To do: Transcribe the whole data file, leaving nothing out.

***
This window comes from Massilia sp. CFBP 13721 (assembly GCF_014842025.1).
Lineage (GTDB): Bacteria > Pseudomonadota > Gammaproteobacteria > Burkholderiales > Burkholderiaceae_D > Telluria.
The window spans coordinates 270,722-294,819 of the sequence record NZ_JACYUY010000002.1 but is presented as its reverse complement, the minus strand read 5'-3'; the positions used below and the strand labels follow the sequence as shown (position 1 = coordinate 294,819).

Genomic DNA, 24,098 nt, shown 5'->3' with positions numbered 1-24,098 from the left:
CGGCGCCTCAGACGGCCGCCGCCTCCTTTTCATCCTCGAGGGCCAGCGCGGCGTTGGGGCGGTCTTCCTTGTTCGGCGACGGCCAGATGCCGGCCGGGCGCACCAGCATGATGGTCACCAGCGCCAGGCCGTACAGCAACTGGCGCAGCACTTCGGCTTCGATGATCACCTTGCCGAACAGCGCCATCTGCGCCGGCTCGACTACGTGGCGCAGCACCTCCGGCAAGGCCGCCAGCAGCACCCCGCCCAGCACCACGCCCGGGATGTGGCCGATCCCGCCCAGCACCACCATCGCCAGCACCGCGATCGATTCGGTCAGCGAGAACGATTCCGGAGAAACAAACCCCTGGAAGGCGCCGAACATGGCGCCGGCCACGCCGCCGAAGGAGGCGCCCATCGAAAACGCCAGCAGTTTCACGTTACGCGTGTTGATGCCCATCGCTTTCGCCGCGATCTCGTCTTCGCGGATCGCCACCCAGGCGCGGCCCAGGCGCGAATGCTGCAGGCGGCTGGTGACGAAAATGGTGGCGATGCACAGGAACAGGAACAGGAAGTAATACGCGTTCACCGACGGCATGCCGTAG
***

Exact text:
This window comes from Massilia sp. CFBP 13721 (assembly GCF_014842025.1).
Lineage (GTDB): Bacteria > Pseudomonadota > Gammaproteobacteria > Burkholderiales > Burkholderiaceae_D > Telluria.
The window spans coordinates 270,722-294,819 of the sequence record NZ_JACYUY010000002.1 but is presented as its reverse complement, the minus strand read 5'-3'; the positions used below and the strand labels follow the sequence as shown (position 1 = coordinate 294,819).

Genomic DNA, 24,098 nt, shown 5'->3' with positions numbered 1-24,098 from the left:
CGGCGCCTCAGACGGCCGCCGCCTCCTTTTCATCCTCGAGGGCCAGCGCGGCGTTGGGGCGGTCTTCCTTGTTCGGCGACGGCCAGATGCCGGCCGGGCGCACCAGCATGATGGTCACCAGCGCCAGGCCGTACAGCAACTGGCGCAGCACTTCGGCTTCGATGATCACCTTGCCGAACAGCGCCATCTGCGCCGGCTCGACTACGTGGCGCAGCACCTCCGGCAAGGCCGCCAGCAGCACCCCGCCCAGCACCACGCCCGGGATGTGGCCGATCCCGCCCAGCACCACCATCGCCAGCACCGCGATCGATTCGGTCAGCGAGAACGATTCCGGAGAAACAAACCCCTGGAAGGCGCCGAACATGGCGCCGGCCACGCCGCCGAAGGAGGCGCCCATCGAAAACGCCAGCAGTTTCACGTTACGCGTGTTGATGCCCATCGCTTTCGCCGCGATCTCGTCTTCGCGGATCGCCACCCAGGCGCGGCCCAGGCGCGAATGCTGCAGGCGGCTGGTGACGAAAATGGTGGCGATGCACAGGAACAGGAACAGGAAGTAATACGCGTTCACCGACGGCATGCCGTAG